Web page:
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Poor fitness linked to weaker brain fibre, higher dementia

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Fitness

Scientists have more evidence that exercise improves brain health and could be a lifesaving ingredient that prevents Alzheimer’s disease.

In particular, a new study from University of Texas (UT) Southwestern’s O’Donnell Brain Institute suggests that the lower the fitness level, the faster the deterioration of vital nerve fibers in the brain. This deterioration results in cognitive decline, including memory issues characteristic of dementia patients.

“This research supports the hypothesis that improving people’s fitness may improve their brain health and slow down the aging process,” said Dr. Kan Ding, a neurologist from the Peter O’Donnell Jr. Brain Institute who authored the study.

The study published in the Journal of Alzheimer’s Disease focused on a type of brain tissue called white matter, which is composed of millions of bundles of nerve fibers used by neurons to communicate across the brain.

“A lot of work remains to better understand and treat dementia,” said Dr. Ding, Assistant Professor of Neurology & Neurotherapeutics. “But, eventually, the hope is that our studies will convince people to exercise more.”

Also, most people agree that getting a little exercise helps when dealing with stress. A new Brigham Young University (BYU) study discovers exercise — particularly running — while under stress also helps protect your memory.

The study, newly published in the journal of Neurobiology of Learning and Memory, finds that running mitigates the negative impacts chronic stress has on the hippocampus, the part of the brain responsible for learning and memory.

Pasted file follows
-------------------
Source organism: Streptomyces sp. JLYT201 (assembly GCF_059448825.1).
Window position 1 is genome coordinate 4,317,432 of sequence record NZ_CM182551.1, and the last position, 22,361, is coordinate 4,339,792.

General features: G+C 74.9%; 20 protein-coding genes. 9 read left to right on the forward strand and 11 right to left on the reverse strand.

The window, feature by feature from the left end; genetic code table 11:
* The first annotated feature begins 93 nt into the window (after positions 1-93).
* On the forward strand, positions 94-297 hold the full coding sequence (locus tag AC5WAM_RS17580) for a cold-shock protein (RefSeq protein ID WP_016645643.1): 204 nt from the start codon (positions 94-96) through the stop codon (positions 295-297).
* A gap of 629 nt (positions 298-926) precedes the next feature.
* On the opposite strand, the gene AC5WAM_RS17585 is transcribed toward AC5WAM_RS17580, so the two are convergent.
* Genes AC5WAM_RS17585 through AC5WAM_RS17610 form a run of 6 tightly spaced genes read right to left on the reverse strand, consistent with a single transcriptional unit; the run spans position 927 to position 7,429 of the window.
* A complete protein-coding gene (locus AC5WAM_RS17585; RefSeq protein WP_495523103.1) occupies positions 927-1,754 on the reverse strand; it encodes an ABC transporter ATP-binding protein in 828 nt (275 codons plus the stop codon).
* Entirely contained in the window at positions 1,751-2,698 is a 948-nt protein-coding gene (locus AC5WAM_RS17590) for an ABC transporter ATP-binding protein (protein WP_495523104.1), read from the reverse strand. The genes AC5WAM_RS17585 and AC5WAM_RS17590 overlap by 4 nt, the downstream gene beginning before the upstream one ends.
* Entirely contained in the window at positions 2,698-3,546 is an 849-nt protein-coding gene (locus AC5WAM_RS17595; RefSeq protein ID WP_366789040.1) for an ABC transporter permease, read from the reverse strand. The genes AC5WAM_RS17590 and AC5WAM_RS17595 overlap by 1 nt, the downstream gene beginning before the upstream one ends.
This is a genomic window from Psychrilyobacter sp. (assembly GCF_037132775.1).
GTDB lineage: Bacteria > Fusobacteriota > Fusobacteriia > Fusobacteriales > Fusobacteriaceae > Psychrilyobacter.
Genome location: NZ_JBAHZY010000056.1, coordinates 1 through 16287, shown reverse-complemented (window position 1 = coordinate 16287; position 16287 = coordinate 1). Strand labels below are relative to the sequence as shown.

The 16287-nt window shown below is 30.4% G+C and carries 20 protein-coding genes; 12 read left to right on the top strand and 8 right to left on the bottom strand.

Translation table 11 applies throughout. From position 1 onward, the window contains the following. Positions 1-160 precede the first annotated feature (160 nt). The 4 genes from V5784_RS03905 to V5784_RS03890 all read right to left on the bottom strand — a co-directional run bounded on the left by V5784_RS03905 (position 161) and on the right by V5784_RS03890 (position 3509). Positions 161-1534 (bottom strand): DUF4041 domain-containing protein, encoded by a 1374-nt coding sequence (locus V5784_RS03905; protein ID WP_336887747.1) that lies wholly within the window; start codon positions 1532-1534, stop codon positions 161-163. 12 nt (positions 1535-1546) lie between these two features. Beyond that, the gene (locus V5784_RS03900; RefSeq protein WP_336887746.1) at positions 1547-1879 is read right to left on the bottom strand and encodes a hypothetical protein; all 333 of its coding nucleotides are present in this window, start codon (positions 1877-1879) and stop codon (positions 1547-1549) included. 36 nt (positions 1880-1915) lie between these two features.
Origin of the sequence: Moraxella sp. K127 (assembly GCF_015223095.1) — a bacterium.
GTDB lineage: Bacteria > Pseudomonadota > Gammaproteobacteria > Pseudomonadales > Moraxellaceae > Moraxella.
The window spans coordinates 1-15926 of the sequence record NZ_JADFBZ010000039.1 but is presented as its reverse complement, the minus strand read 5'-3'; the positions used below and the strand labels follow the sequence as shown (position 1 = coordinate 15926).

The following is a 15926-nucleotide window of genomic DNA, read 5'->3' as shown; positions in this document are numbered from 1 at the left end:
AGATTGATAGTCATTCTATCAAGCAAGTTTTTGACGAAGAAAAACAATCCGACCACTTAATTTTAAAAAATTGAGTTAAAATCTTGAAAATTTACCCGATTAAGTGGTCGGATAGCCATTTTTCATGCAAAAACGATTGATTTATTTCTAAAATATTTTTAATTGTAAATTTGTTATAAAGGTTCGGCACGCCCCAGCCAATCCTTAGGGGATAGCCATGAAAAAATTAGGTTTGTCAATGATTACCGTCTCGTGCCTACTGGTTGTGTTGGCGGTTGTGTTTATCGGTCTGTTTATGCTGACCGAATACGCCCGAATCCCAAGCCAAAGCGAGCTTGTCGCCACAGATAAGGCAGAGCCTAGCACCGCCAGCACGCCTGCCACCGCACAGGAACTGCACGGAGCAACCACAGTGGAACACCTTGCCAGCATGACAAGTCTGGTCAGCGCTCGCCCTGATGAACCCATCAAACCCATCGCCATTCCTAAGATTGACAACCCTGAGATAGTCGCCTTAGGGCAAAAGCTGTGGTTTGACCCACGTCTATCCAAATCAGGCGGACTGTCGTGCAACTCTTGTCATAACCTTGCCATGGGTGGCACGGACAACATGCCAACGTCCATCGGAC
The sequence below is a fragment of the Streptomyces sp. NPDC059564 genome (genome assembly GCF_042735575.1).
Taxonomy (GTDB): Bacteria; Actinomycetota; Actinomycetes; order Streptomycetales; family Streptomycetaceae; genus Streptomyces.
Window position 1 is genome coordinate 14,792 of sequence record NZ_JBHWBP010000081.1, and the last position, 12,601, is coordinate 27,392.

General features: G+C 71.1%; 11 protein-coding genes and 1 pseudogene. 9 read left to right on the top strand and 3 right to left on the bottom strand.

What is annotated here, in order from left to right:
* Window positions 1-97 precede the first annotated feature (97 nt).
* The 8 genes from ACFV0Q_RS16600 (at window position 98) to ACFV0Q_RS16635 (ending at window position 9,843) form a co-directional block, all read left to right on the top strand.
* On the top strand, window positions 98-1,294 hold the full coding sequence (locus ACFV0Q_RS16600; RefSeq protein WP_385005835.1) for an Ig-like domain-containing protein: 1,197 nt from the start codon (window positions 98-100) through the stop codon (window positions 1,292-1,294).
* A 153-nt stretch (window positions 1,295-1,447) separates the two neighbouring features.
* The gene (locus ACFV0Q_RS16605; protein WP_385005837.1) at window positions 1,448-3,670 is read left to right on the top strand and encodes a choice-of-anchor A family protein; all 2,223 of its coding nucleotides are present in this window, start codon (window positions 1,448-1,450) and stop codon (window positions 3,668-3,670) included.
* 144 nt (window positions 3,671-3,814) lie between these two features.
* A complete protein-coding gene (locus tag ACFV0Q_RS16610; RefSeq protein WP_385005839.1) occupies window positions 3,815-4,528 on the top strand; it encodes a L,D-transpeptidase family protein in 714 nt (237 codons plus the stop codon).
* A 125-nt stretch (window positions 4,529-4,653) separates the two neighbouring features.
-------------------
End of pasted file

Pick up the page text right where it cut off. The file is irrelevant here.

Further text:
“Exercise is a simple and cost-effective way to eliminate the negative impacts on memory of chronic stress,” said study lead author Jeff Edwards, associate professor of physiology and developmental biology at BYU.

Also, a new study demonstrates that stair climbing not only lowers blood pressure but also builds leg strength, especially in postmenopausal women with estrogen deficiencies who are more susceptible to vascular and muscle problems.

The study results are published online today in Menopause, the journal of The North American Menopause Society (NAMS).

In the article “The effects of stair climbing on arterial stiffness, blood pressure, and leg strength in postmenopausal women with stage 2 hypertension,” results are provided from a study involving Korean postmenopausal women who trained four days a week, climbing 192 steps two to five times a day. The study concluded that stair climbing led to reductions in arterial stiffness and blood pressure and increases in leg strength in stage 2 hypertensive postmenopausal women.

“This study demonstrates how simple lifestyle interventions such as stair climbing can be effective in preventing or reducing the negative effects of menopause and age on the vascular system and leg muscles of postmenopausal women with hypertension,” says Dr. JoAnn Pinkerton, NAMS executive director.


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